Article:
You see, the whole appeal of composition is the fact that it is so vague and undefinable; that there is no definitive way to create a “good” piece of art. Therefore, it can be inferred that each one of a composer's works can be viewed as their attempt at defining art. By continually trying to find "new" and "original" ways in which to organize their talents, composers continually manage to nurture their hope of creating/sustaining a higher form of art; they continue to nurture that hope of becoming great. This process of taking Order out of Chaos is what we as human beings strive to do--just watching a child at play will alone reveal that truth--but by intentionally calling random and unorganized chaos "art," one is going against our intrinsic human nature. I believe G. K. Chesterton said it best when he wrote, "the rare, strange thing is to hit the mark; the gross, obvious thing is to miss it. We feel it is epical when man with one wild arrow strikes a distant bird. Is it not also epical when man with one wild engine strikes a distant station? Chaos is dull, because in chaos [a] train might indeed go anywhere, but every time a train comes into its station, it has broken past batteries of besiegers, and man has once again won a battle against chaos.  No, take your books of mere poetry and prose; let me read a timetable, with tears of pride."

For us, Order may be one of the hardest targets to hit, but by combining our child-like creativity with our mature and adult understanding, we will always be able to hit that mark with a sure-fire aim. By drawing Order out of Chaos, we will always be able to supply the world with the manifestation of our creativity: our Art.

If there ever were to be a thesis for this essay--or better yet, a definite purpose--it would have to be this; by ultimately rejecting the principles of order, the avant-garde rejected the very principles of art. Until one can accept that Art is Order, one cannot create true art.

Let this be a lesson to the composers of the future.

-Brendan Moir

The Practice of Composition

Throughout my relatively short years of composition, I have consistently been amazed at how many possibilities the art holds. In truth, it is intimidating. How on earth is one supposed to create a coherent and original piece with an almost limitless amount of combinations? This truth is what makes the practice of composition exceptionally difficult to perform. Difficult, but not impossible. Oftentimes, those who thrive in the field of composition come to terms with the fact that originality is unattainable; every new composition is built upon the generation of work that preceded it, no matter how different of a shift it may seem (i.e. artistic revolutions, such as Stravinsky’s Sacre de Printemps and the Beatles’ introduction of rock). This does not mean, however, that each composition is carbon copy of its predecessor. Quite the opposite. The composer’s ability to make a piece of artwork their own is what the art of composition is. The process of personal application defines what our understanding of art is. For me, the compositional process is the act of exploring the unoriginal and making it new--building off the foundation of the past while speaking to the men of the future: creation through application.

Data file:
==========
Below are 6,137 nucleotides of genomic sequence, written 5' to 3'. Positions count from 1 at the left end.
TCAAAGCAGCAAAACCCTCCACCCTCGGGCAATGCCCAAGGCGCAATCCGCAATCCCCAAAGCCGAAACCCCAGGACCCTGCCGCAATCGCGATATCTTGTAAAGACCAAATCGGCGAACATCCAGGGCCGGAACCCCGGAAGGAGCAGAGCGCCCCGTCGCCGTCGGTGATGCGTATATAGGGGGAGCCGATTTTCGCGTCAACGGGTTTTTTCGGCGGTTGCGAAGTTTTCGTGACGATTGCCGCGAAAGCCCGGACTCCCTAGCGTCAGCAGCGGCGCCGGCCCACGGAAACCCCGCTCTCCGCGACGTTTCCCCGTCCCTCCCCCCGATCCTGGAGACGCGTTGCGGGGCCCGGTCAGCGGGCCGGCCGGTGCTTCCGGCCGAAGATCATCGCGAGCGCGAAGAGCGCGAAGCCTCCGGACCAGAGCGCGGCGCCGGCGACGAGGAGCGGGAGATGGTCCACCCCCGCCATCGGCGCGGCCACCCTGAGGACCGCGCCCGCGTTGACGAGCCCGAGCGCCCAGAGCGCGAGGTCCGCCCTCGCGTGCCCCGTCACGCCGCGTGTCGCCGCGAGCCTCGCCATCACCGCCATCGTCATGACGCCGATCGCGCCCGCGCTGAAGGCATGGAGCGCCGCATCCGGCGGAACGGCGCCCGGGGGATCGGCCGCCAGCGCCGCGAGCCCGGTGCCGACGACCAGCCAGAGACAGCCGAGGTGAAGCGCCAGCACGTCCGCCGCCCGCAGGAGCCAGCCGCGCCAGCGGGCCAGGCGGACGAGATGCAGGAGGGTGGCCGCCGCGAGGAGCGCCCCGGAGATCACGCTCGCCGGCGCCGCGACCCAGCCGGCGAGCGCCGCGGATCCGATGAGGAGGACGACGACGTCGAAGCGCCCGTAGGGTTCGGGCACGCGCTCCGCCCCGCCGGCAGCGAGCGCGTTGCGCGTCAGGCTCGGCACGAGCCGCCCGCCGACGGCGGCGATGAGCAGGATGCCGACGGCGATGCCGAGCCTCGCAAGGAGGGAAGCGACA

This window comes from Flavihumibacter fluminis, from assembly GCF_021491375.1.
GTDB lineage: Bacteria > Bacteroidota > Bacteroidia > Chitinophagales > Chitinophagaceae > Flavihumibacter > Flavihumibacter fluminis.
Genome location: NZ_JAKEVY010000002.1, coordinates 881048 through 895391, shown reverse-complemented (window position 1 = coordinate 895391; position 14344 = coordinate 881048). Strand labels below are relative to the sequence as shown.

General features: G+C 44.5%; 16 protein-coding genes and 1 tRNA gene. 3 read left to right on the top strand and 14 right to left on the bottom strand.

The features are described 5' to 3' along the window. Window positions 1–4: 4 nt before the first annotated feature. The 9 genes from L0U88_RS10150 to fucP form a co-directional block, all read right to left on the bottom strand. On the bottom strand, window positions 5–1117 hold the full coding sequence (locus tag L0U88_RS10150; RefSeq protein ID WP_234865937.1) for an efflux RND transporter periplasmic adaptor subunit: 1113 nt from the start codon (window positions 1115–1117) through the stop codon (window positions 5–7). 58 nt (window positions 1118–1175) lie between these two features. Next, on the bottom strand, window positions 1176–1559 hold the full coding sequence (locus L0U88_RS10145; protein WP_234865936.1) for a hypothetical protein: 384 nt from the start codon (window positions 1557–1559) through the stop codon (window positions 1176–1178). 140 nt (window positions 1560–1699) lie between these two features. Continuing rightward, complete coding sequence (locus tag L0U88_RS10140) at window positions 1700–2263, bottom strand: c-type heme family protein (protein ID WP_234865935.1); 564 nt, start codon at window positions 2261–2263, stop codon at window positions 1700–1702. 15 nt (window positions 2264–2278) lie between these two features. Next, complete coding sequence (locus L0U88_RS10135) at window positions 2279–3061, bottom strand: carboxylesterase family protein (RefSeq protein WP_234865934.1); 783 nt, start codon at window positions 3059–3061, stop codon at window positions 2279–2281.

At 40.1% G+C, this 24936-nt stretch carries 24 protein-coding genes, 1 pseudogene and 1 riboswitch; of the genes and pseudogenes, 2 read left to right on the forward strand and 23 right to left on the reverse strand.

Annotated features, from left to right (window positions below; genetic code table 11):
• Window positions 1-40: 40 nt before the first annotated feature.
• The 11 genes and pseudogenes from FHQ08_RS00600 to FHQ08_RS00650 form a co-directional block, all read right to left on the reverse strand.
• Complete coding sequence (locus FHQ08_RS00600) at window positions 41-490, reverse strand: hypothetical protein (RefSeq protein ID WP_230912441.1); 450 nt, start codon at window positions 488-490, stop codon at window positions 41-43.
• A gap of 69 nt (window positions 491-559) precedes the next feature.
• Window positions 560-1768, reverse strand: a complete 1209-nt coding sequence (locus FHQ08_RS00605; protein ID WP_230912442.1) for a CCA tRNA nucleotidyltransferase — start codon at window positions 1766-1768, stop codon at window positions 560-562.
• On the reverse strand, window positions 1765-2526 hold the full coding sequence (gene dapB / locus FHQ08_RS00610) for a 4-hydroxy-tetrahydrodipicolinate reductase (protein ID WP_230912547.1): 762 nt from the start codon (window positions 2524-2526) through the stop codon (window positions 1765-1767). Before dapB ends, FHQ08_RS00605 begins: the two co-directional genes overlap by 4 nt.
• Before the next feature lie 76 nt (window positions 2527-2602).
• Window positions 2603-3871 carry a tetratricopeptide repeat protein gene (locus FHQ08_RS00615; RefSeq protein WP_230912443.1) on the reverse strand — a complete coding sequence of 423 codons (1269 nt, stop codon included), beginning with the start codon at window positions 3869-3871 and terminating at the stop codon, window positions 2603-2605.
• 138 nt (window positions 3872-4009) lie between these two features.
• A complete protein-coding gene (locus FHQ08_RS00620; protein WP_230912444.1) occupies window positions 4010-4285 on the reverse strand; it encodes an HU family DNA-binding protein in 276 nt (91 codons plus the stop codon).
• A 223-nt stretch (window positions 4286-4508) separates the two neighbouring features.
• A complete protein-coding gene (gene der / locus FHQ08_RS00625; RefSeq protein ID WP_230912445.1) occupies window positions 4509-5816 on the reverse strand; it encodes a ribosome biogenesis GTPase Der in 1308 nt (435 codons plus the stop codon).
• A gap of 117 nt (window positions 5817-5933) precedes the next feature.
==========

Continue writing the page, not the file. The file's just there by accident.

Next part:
The compositional process--as I have previously mentioned--is a constant battle between oneself and one's uncertainty. If an artist lacks to equip themselves with any sort of steadfast resolve, the power of indecision will cripple their efforts faster than anything else could. If equipped however, almost any artist--or any person for that matter--can supersede their uncertainties and ultimately influence reality. The desire to create--the need to create--is what separates the artist from the amateur; the intentional act of defining one's own desire is what any noteworthy composer has done/must do.

I, for example, was of the philosophy that I wanted to compose a perfect piece of art. I yearned to create a composition that could stand the test of time and speak to anyone and everyone who experienced it. But because of that, I was always dissatisfied with my work, and I would eventually take it upon my back as a failure and have it bear upon my conscience. Yet, as I continued to grow in my understanding of composition, I began to realize that my desire was/is not to make a piece that is perfect, but rather to make a piece that is great. Truth be told, a piece of art can be perfectly constructed and perfectly performed, but if it lacks that inexplicable connection with the human soul, it lacks indefinite greatness; it reduces itself to a technical exercise and nothing else. 

There is a reason as to why there aren't that many Greats in the world, and that is because unlike most artists--who are so focused on getting everything perfectly right, thereby completely missing the point of art--the Greats never place perfection over artistry. They look beyond the pretense of perfection and focus on conveying a piece of art that comprehensively captures some sort of connection with our human experience. This is why they are usually praised during their life time and remembered centuries after they've lived; they helped define what technique was rather than condemn themselves to it. (This is not to say they did not pay attention to technique, but more that they focused on making their art great rather than perfect, i.e. a technical exercise.)  The attainment of greatness is not an easy undertaking--in fact, it is probably one of the hardest peregrinations to ever attempt--but in the end, it is probably one of the most desirable goals, if not the most desirable, for any true artist to pursue. 

So, as you compose, perform, or even review, always search for that little bit of greatness that will make your work your own. Do not obsess yourself with the false ideal of perfection, but rather focus the entirety of your soul into your artistry. Don't feel dejected if people dislike your work or even despise you for it, because in the end, you have managed to influence reality in some way, shape, or form, and that is the beginning of anyone's journey towards greatness.

-Brendan Moir